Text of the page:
For any of the readers who may be running for their club, what workouts do you hold during the week if any? How many nights do you get together?
Discussion is underway amongst the Pacers around the question: If we reduce the nights we run, do we see an improvement in attendance?
I think if we provide an option of two nights to run, folks (mostly 30-somethings with family commitments) will make one more than another. If you have only one choice, you may get some attendance but you won't guarantee an improvement.
And if someone is running a particular program and the day/night chosen doesn't fit their plan, you won't see them.
So there is a dilemma.
Can you help us decide?
I would appreciate your input. What does your club do?
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3 Pacers 4 Quarters

Three Pacers showed up for the track workout tonight. The penultimate track workout for the season. Next week will be the last Thursday on the track. The week after is Turkey day. The week after that, we start at Tri-County High School and do our "hill" workout through the winter.
The three who showed up tonight had not got together in a while so they had plenty to talk about and the warm up mile went quickly. The quarters were pretty much on steady pace except for one who wanted to bust it out a little. He got a gentle talking to as they warmed down.
The lights went out on the field as we finished the workout but before we finished our warm down, so the warm down got shortened.
A good night to run. Thanks for the company Pacers.
PS - I only did some walking and then kept their splits for the quarters.
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Tuesday, November 07, 2006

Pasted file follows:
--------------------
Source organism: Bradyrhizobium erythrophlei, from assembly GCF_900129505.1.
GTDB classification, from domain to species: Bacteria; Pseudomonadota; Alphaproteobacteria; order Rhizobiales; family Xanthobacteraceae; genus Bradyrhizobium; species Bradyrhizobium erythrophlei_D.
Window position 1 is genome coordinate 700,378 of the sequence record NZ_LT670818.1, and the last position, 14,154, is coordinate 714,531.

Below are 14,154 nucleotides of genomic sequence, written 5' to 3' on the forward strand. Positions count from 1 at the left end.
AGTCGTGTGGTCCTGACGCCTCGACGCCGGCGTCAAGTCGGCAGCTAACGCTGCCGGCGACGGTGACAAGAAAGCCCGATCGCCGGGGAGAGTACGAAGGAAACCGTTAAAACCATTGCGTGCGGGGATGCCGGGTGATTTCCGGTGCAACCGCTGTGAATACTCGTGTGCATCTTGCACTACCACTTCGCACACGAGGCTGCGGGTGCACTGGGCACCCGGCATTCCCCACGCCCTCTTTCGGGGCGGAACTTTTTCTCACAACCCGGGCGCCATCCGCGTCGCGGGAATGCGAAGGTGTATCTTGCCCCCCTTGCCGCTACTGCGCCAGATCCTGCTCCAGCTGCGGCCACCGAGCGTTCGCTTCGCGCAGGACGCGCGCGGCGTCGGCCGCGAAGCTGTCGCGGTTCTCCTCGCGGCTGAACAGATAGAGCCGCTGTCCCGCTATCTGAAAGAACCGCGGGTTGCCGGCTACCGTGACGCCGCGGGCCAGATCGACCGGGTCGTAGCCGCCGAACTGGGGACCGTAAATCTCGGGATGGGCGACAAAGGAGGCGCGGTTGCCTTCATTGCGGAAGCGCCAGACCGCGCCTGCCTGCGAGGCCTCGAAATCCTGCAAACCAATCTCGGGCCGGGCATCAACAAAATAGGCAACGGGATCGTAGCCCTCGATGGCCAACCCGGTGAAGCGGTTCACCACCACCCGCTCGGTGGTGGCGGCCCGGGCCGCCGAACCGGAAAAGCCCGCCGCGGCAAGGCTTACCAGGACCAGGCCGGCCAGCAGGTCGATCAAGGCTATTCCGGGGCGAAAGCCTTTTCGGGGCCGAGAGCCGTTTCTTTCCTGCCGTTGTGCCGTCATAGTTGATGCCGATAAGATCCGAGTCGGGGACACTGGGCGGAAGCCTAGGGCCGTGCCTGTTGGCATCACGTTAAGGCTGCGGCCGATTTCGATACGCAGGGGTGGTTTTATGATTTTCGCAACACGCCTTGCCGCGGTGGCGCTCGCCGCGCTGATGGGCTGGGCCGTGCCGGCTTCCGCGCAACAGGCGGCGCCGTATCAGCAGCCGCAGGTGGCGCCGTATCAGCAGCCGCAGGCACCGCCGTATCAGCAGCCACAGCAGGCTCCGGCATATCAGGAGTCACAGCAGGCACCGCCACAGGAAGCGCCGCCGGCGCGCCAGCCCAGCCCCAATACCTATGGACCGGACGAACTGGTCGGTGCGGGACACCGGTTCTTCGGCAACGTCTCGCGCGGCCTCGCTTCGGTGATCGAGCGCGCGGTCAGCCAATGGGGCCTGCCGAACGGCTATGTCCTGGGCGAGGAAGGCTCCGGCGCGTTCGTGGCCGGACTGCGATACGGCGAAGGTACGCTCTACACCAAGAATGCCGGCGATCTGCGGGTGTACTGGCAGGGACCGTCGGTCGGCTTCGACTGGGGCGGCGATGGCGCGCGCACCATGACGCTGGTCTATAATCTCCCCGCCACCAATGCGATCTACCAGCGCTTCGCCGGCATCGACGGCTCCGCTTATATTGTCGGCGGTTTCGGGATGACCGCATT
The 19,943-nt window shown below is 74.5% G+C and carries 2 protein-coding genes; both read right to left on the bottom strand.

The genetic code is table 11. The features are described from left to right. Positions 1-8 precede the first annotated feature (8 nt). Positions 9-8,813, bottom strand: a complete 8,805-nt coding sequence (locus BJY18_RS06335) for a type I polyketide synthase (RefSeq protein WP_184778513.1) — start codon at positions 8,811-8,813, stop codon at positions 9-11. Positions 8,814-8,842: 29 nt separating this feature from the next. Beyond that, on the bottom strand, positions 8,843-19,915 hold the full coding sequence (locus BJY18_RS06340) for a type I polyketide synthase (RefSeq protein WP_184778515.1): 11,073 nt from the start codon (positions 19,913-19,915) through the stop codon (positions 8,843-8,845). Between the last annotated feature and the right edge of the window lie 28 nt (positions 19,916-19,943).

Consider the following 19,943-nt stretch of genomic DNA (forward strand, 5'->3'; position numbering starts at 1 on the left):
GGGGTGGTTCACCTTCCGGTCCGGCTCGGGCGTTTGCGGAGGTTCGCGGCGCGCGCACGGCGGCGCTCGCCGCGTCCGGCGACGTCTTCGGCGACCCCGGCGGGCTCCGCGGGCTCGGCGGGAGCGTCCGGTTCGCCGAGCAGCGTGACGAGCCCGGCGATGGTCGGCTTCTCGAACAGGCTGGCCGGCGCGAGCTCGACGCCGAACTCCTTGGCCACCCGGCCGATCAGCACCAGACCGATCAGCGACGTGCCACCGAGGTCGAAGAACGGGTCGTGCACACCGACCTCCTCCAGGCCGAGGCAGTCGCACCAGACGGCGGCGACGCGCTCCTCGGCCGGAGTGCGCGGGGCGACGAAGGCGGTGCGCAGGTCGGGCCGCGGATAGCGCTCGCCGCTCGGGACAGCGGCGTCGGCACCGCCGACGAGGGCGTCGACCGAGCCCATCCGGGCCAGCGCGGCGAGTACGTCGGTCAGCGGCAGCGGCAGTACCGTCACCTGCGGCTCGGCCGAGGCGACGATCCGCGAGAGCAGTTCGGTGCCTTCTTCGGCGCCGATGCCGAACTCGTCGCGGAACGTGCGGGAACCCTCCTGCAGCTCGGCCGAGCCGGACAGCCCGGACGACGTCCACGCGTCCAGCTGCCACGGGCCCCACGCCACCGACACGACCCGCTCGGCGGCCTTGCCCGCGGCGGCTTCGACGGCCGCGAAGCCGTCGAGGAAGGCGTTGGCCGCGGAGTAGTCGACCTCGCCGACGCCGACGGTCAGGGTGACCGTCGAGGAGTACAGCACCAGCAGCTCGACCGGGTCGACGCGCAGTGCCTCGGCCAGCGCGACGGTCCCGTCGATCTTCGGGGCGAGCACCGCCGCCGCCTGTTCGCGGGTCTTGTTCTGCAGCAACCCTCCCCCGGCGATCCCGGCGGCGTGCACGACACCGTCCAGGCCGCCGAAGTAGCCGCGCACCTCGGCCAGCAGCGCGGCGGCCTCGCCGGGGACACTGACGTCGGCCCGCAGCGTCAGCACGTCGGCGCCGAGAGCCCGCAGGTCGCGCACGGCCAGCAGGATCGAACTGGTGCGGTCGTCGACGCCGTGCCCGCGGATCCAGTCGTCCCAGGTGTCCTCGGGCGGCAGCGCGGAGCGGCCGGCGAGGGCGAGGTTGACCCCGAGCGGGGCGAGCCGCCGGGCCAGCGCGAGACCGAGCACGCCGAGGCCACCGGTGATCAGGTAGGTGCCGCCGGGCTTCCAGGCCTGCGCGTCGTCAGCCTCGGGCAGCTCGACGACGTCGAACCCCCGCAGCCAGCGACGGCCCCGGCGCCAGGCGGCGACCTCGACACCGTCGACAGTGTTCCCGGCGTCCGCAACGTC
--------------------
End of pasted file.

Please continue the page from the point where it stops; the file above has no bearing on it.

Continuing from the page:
Two down, PT Next

Well, let's recap quickly.
The left knee cap feels like it is slipping.
No pain but clearly it should not do this.

Rested full two weeks, no improvement with the next try at running.
See doctor, he orders x-rays.
X-rays show nothing unusual.
He orders MRI.
MRI shows nothing unusual.
He orders physical therapy (PT) as opposed to going in with a scope to find out.

Well PT is better than the scope for sure, but two tests show nothing.
I am not imagining my knee.

PT is scheduled for next Tuesday evening.
Same time I would have been running but I figure, since I am not running,
might as well use the time to help get back to running.

So we'll see how it goes.

Stay tuned for the knee saga!
Who knows what plot twist will occur next.

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Monday, November 06, 2006

Exercise your right to Vote!

You can record it in your running log with double points for exercising your civic duty to vote!

Sunday, November 05, 2006

Heart Rate Calculations, Continued

Mark Iocchelli continues his series on heart rate calcuations continued from parts one and two with this posting on how to calculate your maximum without killing yourself.
Keep up with this series, this is good stuff!
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Thursday, November 02, 2006

My kind of coach!

Yes, it is heartening to hear of a high school coach where the kids say:
"We have a really big team and everyone on the team is really enthusiastic, no matter how good they are," said senior co captain Chris LaPlante. "That makes it really fun."
Glowing praise comes from the Athletic Director:
Jon Kirby praised Kraemer for encouraging students to participate in a difficult sport.

"He's kind of the pied piper of it," he said. "It's a grueling sport and he just gets the kids to come. They work hard for him, and do well."

But the best one from me is not in the record that has been accumulated (it happens to be quite good in dual meets) but the following:
Whatever the final results of this season's championship meets, both Aigler and LaPlante said they want to continue running in college and beyond. "I think I'm a lifelong runner," Aigler said.
Aigler and LaPlante are the co-captains of this year's boys team at Medfield High School.
I have seen too many coaches go for the record and run their athletes to the ground. I would much rather see the record be whatever it is, and athletes develop to be their best and run forever.